If you’ve been complaining about Nepali cinema, I think now is the time to stop.
For the past decade, we’ve been critiquing the Nepali film industry – we’ve had nothing good to say about the movies, actors, directors, and everything associated with Nepali movies. Most of us thought that the movies made in the 80s and early 90s had more substance – take for example movies like Jeevan Rekha, Kusume Rumal, Samjhana, Saino and Lahure.
The rise of superstars Rajesh Hamal and Karishma Manandhar gave nothing apart from some super cheesy movies with the age-old formula of romance tangled in between social hierarchy (Note: An upcoming movie Manjari seems to follow the same lead.)
Personally speaking, I think Nepali movies remained pretty stagnant throughout the latter half of the 90s and mid-2000. Then Kagbeni happened in 2008. Shot with 2K digital camera for the first time, the movie included top names in the industry. Many thought it to be the “redefining moment” of Nepali cinema. But technological advancement isn’t the answer to making good movies. And needless to say, the movie wasn’t impressive.
“It felt like Stanley Kubrick’s Shining meets Eric Valli’s Caravan meets a Nepali tele-serial,” Kesang Sherpa, who has studied films closely, told me in a 2010 interview. According to her, the movie lacked originality.
Kagbeni, though failed to impress the audience, paved way for the “next generation” of Nepali movies that were technologically sound but suffered from content malnutrition.
Movies like Sano Sansar (I liked the soundtrack though), Kohi Mero and First Love had promising trailers. But when I watched them, they were nothing but localized versions of Bollywood movies – they lacked originality.
But the music video-turned film director Alok Nembang defended his films Sano Sansar and Kohi Mero.
“We cannot expect things to happen overnight,” he said. “And the existing trend of commercial boy meets girl, mushy love stories are a good way to begin.”
And this week, with the latest movie Kathaa, the boy meets girl love story has set a new benchmark for Nepali cinema.
Prashant Rasaily shines as a director, actors Saugat Malla, Usha Rajak and Timothy Rai delivers performances that are rare in Nepali cinema. The love story of Kancha and Kumari is so simple and delicately handled that it wins over your heart.
Kathaa certainly fills in the void of good storytelling and execution.
Just days before Kathaa, I watched another Nepali movie, or a documentary as a matter of fact, which equally kept me on a spell.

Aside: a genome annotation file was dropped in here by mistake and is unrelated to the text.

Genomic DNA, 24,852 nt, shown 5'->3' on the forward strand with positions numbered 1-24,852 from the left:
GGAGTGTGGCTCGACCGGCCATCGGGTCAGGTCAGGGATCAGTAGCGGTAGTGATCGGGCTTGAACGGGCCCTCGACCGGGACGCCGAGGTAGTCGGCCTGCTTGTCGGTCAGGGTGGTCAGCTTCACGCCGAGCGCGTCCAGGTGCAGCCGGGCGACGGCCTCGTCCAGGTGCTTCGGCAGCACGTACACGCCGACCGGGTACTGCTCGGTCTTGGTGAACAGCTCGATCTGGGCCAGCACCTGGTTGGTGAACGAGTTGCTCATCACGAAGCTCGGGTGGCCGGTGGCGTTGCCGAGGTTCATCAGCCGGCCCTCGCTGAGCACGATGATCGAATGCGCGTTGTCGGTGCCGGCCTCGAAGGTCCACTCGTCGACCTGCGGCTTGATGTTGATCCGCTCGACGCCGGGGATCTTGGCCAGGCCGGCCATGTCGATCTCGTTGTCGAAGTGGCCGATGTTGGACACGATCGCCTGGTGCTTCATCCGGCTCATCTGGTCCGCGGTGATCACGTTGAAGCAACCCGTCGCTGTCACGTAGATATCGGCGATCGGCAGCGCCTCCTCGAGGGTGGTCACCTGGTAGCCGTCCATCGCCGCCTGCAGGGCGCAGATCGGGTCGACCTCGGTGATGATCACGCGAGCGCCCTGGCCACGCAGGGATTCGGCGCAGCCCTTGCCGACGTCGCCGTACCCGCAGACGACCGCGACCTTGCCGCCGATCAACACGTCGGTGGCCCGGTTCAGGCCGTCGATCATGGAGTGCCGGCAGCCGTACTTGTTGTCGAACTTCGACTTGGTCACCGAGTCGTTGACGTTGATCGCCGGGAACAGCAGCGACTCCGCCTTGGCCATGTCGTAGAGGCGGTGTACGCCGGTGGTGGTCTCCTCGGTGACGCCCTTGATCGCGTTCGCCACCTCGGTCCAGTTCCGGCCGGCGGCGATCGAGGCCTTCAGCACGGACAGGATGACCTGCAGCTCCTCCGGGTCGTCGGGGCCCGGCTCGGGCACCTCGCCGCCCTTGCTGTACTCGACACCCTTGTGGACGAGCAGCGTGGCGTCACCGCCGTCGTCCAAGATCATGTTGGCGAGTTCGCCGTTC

Kesang Tseten’s Who Will Be A Gurkha is an emotionally engaging piece of reality related to the selection process on Nepalis for British Gurkhas, which is often overlooked. Technically sound, the documentary allows the audience to experience the story – you feel for the characters, laugh with them and even cry. And that’s the beauty of a good piece of cinema – being a part of the movie while watching it.
Also, with both Kathaa and Who Will Be a Gurkha, the movies were original and localized to an extent that Nepali audience could actually relate to them.
Director Nabin Subba of the critically acclaimed 2008 movie Numafung said he tried to do exactly the same with his project.
“Films are a medium of expression that showcase the society,” he told for the story I was working in 2010. “And with Numafung, at least the global audience could understand that it was a film for Nepal.”
However, it is equally important for local audience in Nepal to feel the same way – that it’s a movie from Nepal made for Nepalis and to which they can actually relate to, even if it’s just a piece of onscreen fiction.
While talking to filmmaker Subba in 2010, analyzing the recent releases then, he said he doesn’t see the silver lining very near. But I think he would be happy to see the change in Nepali cinema during the two years’ time and hence change his statement.
Having kept a distance from Nepali cinema for a long time, I am happy to make my comeback as an audience.
It’s indeed a great feeling to watch Nepali cinemas and appreciate the talents that we have in the country. Directors like Nabin Subba, Kesang Tseten, Prashant Rasaily and Tsering Rhitar gives us, the audience, something to look forward to. And actors like Saugat Malla, Arpan Thapa, Timothy Rai, Dayahang Rai, Usha Rajak, Dia Maskey and Reecha Sharma have steered from conventional roles, delivering performances that we appreciate, not mock.
And with movies like Badhshala and Uma releasing in the coming months, Nepali movies are certainly creating a good buzz. I’m happy to see that progressive side of Nepali cinema and that they’re keeping the audience satisfied.
Click here for my 2010 story: Re-defining the Nepali film industry (Page 20)